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PROVO — It's hard to win road games in college basketball, especially road challenges like the one BYU faces Thursday night at Gonzaga.
Fortunately for the Cougars, they've already done it — just last year, 73-70 over the then-No. 2 Bulldogs.
Unfortunately for the Cougars, only three players on the roster remember playing in that game. Kyle Collinsworth, Chase Fischer and Corbin Kaufusi were the only Cougars who played in last year's upset of the Zags in Spokane (forward Nate Austin also returns, but he was out for the season with a hamstring injury before the Gonzaga game).
Duplicating the experience of The Kennel, which BYU (12-5, 3-1 WCC) will see Thursday night at 7 p.m. MST against the No. 25 Bulldogs on ESPN2 and KSL NewsRadio, has been a difficult task for head coach Dave Rose.
"You just have to experience it to really understand it," Rose said. "I think that it's a great home-court advantage, but it's also a great opportunity to go in and play and experience that, and then to be able to execute at your best in that setting.
"We'll see how it goes; we've got a lot of young guys that are playing a lot of minutes for us, and we depend on them for the success of our group. Hopefully they'll be able to figure it out pretty quick."
One of those critical young players is starting guard Nick Emery, who currently ranks third in BYU history in 3-pointers by a freshman with 42. The former Lone Peak standout has had a remarkable first season following a two-year LDS Church mission to Germany, averaging 15.2 points, 3.3 rebounds and 2.5 assists per game.
But even he is relying on the veteran experience of Collinsworth and Fischer to know what to expect from one of the more raucous student sections in the West.
"They've said they play well up there, just like any team in the WCC on their home court," Emery said. "They say the fans get into it, the coach gets into it, the players. We've just got to stay level-headed and play our game."
On the other side, the Zags return a loaded frontcourt with starting posts Kyle Wiltjer and Domantas Sabonis. Wiltjer averages a WCC-leading 21.5 points per game, while Sabonis adds 18.9 points and 11.0 rebounds per game for the Zags (13-3, 5-0 WCC).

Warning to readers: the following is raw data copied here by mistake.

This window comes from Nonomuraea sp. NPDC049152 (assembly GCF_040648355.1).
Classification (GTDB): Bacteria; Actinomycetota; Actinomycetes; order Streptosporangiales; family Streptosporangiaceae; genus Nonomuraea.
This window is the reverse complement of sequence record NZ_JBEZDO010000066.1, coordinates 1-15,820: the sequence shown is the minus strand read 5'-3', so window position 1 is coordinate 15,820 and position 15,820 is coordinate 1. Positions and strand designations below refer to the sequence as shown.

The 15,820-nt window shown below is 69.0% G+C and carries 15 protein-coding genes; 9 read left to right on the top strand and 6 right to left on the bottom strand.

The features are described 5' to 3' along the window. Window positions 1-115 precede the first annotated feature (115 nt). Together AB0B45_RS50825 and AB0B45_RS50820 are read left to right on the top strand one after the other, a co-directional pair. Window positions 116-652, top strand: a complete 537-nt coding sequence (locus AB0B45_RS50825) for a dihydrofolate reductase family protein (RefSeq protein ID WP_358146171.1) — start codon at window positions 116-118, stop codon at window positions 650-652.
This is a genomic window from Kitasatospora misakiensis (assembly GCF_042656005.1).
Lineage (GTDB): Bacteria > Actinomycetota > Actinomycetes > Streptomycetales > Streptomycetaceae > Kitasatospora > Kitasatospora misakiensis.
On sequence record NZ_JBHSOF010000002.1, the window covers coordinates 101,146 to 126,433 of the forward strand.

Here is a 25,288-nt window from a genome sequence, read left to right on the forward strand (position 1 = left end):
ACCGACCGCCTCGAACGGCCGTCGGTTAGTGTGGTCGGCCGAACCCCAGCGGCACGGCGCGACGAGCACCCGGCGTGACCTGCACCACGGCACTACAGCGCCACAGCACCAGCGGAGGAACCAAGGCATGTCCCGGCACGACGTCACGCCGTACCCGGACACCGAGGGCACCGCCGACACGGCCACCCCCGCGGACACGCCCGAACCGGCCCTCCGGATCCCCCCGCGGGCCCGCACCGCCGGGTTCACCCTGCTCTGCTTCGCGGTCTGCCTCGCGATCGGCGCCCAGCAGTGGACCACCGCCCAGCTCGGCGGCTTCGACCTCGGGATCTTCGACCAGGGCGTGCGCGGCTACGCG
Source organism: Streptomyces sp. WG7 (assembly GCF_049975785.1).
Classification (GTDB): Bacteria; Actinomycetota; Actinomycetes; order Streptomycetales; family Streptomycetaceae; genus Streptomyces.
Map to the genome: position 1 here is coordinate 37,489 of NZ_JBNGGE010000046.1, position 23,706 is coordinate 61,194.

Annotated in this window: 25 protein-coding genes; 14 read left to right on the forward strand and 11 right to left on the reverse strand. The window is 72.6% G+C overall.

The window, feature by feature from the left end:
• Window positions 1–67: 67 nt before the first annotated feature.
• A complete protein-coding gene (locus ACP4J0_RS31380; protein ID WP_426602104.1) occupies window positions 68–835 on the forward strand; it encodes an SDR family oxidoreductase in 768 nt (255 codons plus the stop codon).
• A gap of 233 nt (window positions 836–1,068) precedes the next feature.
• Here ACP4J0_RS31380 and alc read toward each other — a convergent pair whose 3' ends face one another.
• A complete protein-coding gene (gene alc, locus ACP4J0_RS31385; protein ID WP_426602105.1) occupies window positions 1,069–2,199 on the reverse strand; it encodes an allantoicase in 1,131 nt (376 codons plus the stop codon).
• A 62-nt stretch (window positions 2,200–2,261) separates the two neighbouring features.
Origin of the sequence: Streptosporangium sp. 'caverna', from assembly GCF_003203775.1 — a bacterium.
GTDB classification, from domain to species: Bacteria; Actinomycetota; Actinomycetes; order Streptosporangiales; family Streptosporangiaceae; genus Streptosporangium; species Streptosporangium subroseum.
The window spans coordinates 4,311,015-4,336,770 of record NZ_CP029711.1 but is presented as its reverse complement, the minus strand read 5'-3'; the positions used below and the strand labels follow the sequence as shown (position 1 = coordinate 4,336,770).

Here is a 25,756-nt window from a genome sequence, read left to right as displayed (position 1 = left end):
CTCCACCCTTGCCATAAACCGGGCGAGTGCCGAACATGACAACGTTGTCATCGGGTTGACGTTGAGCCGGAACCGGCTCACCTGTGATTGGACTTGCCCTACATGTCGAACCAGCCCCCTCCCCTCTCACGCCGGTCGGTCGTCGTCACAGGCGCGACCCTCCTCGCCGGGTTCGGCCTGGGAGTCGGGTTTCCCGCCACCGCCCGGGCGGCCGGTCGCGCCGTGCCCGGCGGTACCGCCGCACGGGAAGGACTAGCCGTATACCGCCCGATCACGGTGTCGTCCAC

Junior forward Kyle Davis also hasn't played at Gonzaga. The former Utah State post sat out last year's game in Spokane during his ineligible season following a Division I move. Thus, he's been picking his teammates' brains about the team and venue, as well.
"They've told me how fun it is to play there in that environment," said Davis, who is averaging 12.8 points and 9.5 rebounds per game in 2015-16. "They have a great home crowd, and we obviously have great memories from last year. We just hope to go in and try to repeat them."
A year ago, BYU was able to beat Gonzaga by forcing the Bulldogs' big men off the court and rotating to a consistent four-guard lineup. But the addition of Davis has made them a more "regular" team, slotting the power forward into the post alongside Kaufusi, Austin or fellow newcomer Jamal Aytes.
"I think that Kyle has really changed and gotten us back to where we feel more comfortable in how we play," Rose said. "I loved our team last year for how they competed, but it was uncomfortable at times because of the size of the players. We didn't have a low-post scoring threat, and Kyle brings that to us."
Rose said this year's new team has been one of the biggest challenges of his decade-long tenure as head coach at BYU. But the newcomers haven't all been bad, either — when the young talent makes an impact like Emery and fellow freshman Zac Seljaas, who ranks sixth in BYU freshman history with 38 3-pointers.
"It's so impressive to see how both of them have responded in their first year," Davis said. "But it's something that hasn't shocked me. I've seen them be able to play well all summer, and they have the skills needed to play this well. I'm just grateful that they are playing so well."